The latest government statistics suggest that while the unemployment rate declined in July to 7.4 percent, the number of discouraged workers and those not in the labor force remains high. The report comes amid congressional discussions that could lead to amnesty for at least some illegal aliens in the country and legal immigration changes, both of which would dramatically increase the number of job seekers.
The Bureau of Labor Statistics (BLS) data released today show that there were 988,000 discouraged workers in July, 136,000 more than one year ago. According to BLS, discouraged workers are persons not currently looking for work because they believe no jobs are available for them.
The BLS says that 2.4 million people were “marginally attached to the labor force” in July. Those are Americans who can’t find a job but are available to work and had looked for a job sometime in the prior 12 months.
Also, the data show that 240,000 dropped out of the labor force was in July – 78,000 more than the 162,000 jobs added in the month. These are people who are unemployed and no longer looking for work because they have retired or given up looking. The number of people not in the labor force -- 89,957,000 – remained near an all-time high in July.
The fate of the Senate-passed comprehensive amnesty bill, which would add 33 million permanent job seekers over the next decade, remains in abeyance since the House Republican leadership wants to vote on its own package of immigration bills:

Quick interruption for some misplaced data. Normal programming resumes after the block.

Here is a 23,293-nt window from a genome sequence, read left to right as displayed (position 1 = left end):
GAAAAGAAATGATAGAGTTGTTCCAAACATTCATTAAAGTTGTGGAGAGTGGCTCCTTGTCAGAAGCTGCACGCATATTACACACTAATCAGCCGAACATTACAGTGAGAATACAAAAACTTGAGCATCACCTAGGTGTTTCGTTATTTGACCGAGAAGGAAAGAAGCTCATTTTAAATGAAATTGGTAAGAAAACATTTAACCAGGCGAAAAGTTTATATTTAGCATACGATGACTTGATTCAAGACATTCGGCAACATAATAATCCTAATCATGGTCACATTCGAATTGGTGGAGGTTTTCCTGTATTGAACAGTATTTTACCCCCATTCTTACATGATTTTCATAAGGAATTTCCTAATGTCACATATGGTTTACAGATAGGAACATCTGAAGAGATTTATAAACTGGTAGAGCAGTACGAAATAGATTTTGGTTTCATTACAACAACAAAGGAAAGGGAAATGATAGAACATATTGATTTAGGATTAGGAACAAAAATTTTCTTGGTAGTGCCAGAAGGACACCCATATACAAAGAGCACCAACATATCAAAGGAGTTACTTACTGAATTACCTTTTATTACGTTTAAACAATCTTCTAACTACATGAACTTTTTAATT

- The SAFE Act, which would help shore up interior enforcement (already passed by the Judiciary Committee);
- Mandatory E-Verify legislation (passed Judiciary Com.);
- An agricultural guest worker bill, which would replace H-2A visas (passed Judiciary Com.);
- The SKILLS Visa Act, which would increase visas for higher-skilled guest workers and their families (passed Judiciary Com.); and
- A border security bill (passed Homeland Security Com.).
House Republican leaders also are pushing amnesty legislation for illegal aliens under a certain age, perhaps like the “DREAM Act” that passed as part of S. 744. Proponents of the Senate-passed bill are hoping for passage of some kind of amnesty so that the legislation can go to conference committee, where they can revive the broader amnesty and legal immigration increases contained in their bill.
Opponents of S. 744 question the efficacy of increasing work permits for foreign nationals during a time of high unemployment. As noted in a recent Center for Immigration Studies report, all of the net gain in employment over the last 13 years has gone to immigrants, both legal and illegal. So any amnesty or legal immigration increases can only compound the job search problems unemployed and underemployed American face.
Complicating matters, the few sector of the economy that posted strong job gains in July also heavily employ new immigrants and illegal aliens. For example, the leisure, hospitality, and food services industries posted gains of 38,000 in July and 381,000 over the year. And the retail trade industry added 47,000 jobs in July and has added 352,000 over the past 12 months.
“The last 13 years, or even the last five years, make clear that large-scale immigration can go hand-in-hand with weak job growth and declining rates of work among the native-born, the CIS report said. “Given the employment situation in the country, the dramatic increases in legal immigration contemplated by the Gang of Eight immigration bill seem out of touch with the realities of the U.S. labor market.”
For more on the jobs report, read CNS News.
Updated: Fri, Aug 9th 2013 @ 8:07am EDT